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A “Half-Doctor” in Pakistan


by Stuart Remensnyder, WEMT

“You are best American doctor” says the Balti porter as I finish cleaning and bandaging his heel.

“Half-doctor!” I respond. He smiles broadly happy to have a soft wrap on his badly scraped foot and a cheeky medic attending to him.

I say this because I am an EMT (Emergency Medical Technician) and not a true doctor. (For those of you not versed in this acronym it means that I can serve on an ambulance crew.) Actually I am a W-EMT which means that I have additional training in how to apply my craft in the remote environments where we will not have the luxury of ambulances, hospitals and other more highly trained people to take over for me. In any event I may as well have been an MD for the trust and hope so readily given to me by the porters and climbers I encountered during the 6 weeks in Pakistan. During the time I was asked to diagnose and treat any number of minor injuries, ranging from cuts and stomach aches to superficial cold injury, to more serious infirmities that included GI tract infections, an infected finger needing lancing and draining and even a burst peptic ulcer. I found myself discussing medications with Greek and Swiss doctors and even calling Hungary for a consultation!

The ability to be of service during the expedition added a significant dimension to my experience and enabled me to find reward on a daily basis and not just when looking out at scenery or on the mountain. I found myself interacting with Balti porters in a way I could not have as “just” a climber. A genuine sense of respect and friendship was afforded me from the very first moment I treated a blistered foot in Paiju and continued throughout the expedition. I was particularly happy, as a American, that my role enabled me to shed any label as an aloof imperialist.

For a multitude of reasons I would encourage anyone traveling to the Karakoram to have at least basic wilderness medical training.

I first received my training at SOLO in Conway, NH in 1989 when I took their month-long intensive WEMT program. I had one of SOLO’s founders, Frank Hubbell, as an instructor and gained an appreciation for the fine art of teaching and love of subject. From Frank Hubbell, Buck Tilton (founder of WMI at NOLS) and the SOLO gang I received an education far surpassing what I had seen in high school and college. The combination of lecture, experiential education and mock rescues enabled me to learn as I never had before. Exciting and full days went by very quickly and before long I had passed all of the exams and was sent out into the world. I brought my new skills to my hometown of Windsor, CT and to my work at Outward Bound. I felt more confident as a soccer and hockey coach and infinitely safer when hiking and climbing.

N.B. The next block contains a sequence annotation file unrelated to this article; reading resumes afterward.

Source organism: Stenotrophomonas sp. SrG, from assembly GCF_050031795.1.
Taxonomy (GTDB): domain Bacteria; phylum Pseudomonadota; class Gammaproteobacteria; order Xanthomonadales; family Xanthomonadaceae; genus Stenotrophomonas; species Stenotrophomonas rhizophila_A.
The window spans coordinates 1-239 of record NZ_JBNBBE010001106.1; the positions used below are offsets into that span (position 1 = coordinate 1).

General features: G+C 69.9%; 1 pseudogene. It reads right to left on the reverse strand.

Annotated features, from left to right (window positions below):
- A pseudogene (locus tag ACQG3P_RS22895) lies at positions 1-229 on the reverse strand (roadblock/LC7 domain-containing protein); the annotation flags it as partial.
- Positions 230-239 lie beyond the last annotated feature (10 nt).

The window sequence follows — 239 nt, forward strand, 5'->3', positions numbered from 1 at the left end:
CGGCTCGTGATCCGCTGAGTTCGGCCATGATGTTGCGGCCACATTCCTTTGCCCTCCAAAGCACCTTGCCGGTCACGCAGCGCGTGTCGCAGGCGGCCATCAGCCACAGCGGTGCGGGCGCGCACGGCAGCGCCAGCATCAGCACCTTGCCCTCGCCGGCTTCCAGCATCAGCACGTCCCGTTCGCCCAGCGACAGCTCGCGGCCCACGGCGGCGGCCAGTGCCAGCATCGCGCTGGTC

SOLO has been offering wilderness medicine training since the early 1970’s and their WEMT course since 1983. Their courses cover the spectrum of wilderness medicine and rescue from wilderness first aid (WFA) and first responder (WFR) courses to high angle and water rescue. With a staff made up of people active in their fields (as EMT’s, Fire and Rescue personnel, nurses, doctors, paramedics, guides and climbers) and constantly examining the latest techniques and studies, they are able to provide courses that reflect the best understanding of how to handle medical and traumatic emergencies in the backcountry.

SOLO offers courses at their home base in Conway NH but instructors will travel to nearly any location and SOLO has taught courses in South America, Asia and Europe. SOLO students come from all walks of life and include outdoor enthusiasts, outdoor instructors for programs such as Outward Bound and NOLS, trip leaders for the AMC, trip leaders for college programs all over the eastern seaboard, military and medical personnel and mountaineering guides.

I was so happy with my training in 1989 that I came to work for SOLO and have found this experience equally rewarding. I work side-by-side with talented, enthusiastic and knowledgeable people and get to work with a tremendous number of outdoor enthusiasts.

To find out more about the wilderness medicine, SOLO’s history and courses they offer please visit the web site at www.soloschools.com.

I hope to see you on a course soon! Stu







 

 

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